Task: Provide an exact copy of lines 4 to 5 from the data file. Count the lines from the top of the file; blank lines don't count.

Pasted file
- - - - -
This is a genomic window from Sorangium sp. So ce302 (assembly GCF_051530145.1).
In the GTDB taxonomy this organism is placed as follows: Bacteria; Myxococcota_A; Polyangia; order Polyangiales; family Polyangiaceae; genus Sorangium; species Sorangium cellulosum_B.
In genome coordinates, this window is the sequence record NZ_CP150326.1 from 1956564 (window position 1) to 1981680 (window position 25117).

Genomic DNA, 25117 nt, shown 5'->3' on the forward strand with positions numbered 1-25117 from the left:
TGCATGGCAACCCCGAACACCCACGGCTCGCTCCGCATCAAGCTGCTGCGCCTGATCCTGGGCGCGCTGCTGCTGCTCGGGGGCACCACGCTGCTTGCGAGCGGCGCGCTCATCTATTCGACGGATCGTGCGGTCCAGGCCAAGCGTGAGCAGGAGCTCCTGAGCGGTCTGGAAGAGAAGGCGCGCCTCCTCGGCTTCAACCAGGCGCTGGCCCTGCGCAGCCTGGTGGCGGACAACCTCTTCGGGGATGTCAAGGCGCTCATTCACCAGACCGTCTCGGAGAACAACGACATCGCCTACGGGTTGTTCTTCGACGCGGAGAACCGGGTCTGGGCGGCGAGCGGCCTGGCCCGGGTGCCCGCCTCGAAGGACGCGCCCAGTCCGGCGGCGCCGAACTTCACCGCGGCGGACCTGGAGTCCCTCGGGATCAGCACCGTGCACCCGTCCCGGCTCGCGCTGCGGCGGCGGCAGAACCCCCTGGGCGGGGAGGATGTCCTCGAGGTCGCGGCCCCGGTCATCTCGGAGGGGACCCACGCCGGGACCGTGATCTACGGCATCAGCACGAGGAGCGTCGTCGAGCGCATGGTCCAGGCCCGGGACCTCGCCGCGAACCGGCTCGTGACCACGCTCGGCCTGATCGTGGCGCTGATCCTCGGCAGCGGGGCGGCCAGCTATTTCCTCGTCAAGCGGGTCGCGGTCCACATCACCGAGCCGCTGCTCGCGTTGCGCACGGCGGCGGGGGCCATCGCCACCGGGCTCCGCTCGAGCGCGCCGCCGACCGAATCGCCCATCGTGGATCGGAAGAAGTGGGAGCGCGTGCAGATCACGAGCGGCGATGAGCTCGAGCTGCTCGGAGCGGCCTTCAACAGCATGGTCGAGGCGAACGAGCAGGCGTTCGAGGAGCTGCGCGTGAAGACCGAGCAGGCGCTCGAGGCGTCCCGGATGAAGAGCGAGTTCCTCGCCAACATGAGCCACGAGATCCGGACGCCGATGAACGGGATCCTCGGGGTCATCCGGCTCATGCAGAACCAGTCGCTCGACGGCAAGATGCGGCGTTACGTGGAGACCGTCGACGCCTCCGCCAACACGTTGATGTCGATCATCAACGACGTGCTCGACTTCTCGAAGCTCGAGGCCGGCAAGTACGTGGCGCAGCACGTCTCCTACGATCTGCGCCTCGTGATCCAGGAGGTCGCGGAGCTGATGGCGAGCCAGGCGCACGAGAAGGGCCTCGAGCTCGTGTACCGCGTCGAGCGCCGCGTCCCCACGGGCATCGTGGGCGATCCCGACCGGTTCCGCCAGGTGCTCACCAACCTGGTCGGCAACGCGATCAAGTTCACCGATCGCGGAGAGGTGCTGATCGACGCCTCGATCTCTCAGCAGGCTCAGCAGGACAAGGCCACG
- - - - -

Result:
Genomic DNA, 25117 nt, shown 5'->3' on the forward strand with positions numbered 1-25117 from the left:
TGCATGGCAACCCCGAACACCCACGGCTCGCTCCGCATCAAGCTGCTGCGCCTGATCCTGGGCGCGCTGCTGCTGCTCGGGGGCACCACGCTGCTTGCGAGCGGCGCGCTCATCTATTCGACGGATCGTGCGGTCCAGGCCAAGCGTGAGCAGGAGCTCCTGAGCGGTCTGGAAGAGAAGGCGCGCCTCCTCGGCTTCAACCAGGCGCTGGCCCTGCGCAGCCTGGTGGCGGACAACCTCTTCGGGGATGTCAAGGCGCTCATTCACCAGACCGTCTCGGAGAACAACGACATCGCCTACGGGTTGTTCTTCGACGCGGAGAACCGGGTCTGGGCGGCGAGCGGCCTGGCCCGGGTGCCCGCCTCGAAGGACGCGCCCAGTCCGGCGGCGCCGAACTTCACCGCGGCGGACCTGGAGTCCCTCGGGATCAGCACCGTGCACCCGTCCCGGCTCGCGCTGCGGCGGCGGCAGAACCCCCTGGGCGGGGAGGATGTCCTCGAGGTCGCGGCCCCGGTCATCTCGGAGGGGACCCACGCCGGGACCGTGATCTACGGCATCAGCACGAGGAGCGTCGTCGAGCGCATGGTCCAGGCCCGGGACCTCGCCGCGAACCGGCTCGTGACCACGCTCGGCCTGATCGTGGCGCTGATCCTCGGCAGCGGGGCGGCCAGCTATTTCCTCGTCAAGCGGGTCGCGGTCCACATCACCGAGCCGCTGCTCGCGTTGCGCACGGCGGCGGGGGCCATCGCCACCGGGCTCCGCTCGAGCGCGCCGCCGACCGAATCGCCCATCGTGGATCGGAAGAAGTGGGAGCGCGTGCAGATCACGAGCGGCGATGAGCTCGAGCTGCTCGGAGCGGCCTTCAACAGCATGGTCGAGGCGAACGAGCAGGCGTTCGAGGAGCTGCGCGTGAAGACCGAGCAGGCGCTCGAGGCGTCCCGGATGAAGAGCGAGTTCCTCGCCAACATGAGCCACGAGATCCGGACGCCGATGAACGGGATCCTCGGGGTCATCCGGCTCATGCAGAACCAGTCGCTCGACGGCAAGATGCGGCGTTACGTGGAGACCGTCGACGCCTCCGCCAACACGTTGATGTCGATCATCAACGACGTGCTCGACTTCTCGAAGCTCGAGGCCGGCAAGTACGTGGCGCAGCACGTCTCCTACGATCTGCGCCTCGTGATCCAGGAGGTCGCGGAGCTGATGGCGAGCCAGGCGCACGAGAAGGGCCTCGAGCTCGTGTACCGCGTCGAGCGCCGCGTCCCCACGGGCATCGTGGGCGATCCCGACCGGTTCCGCCAGGTGCTCACCAACCTGGTCGGCAACGCGATCAAGTTCACCGATCGCGGAGAGGTGCTGATCGACGCCTCGATCTCTCAGCAGGCTCAGCAGGACAAGGCCACG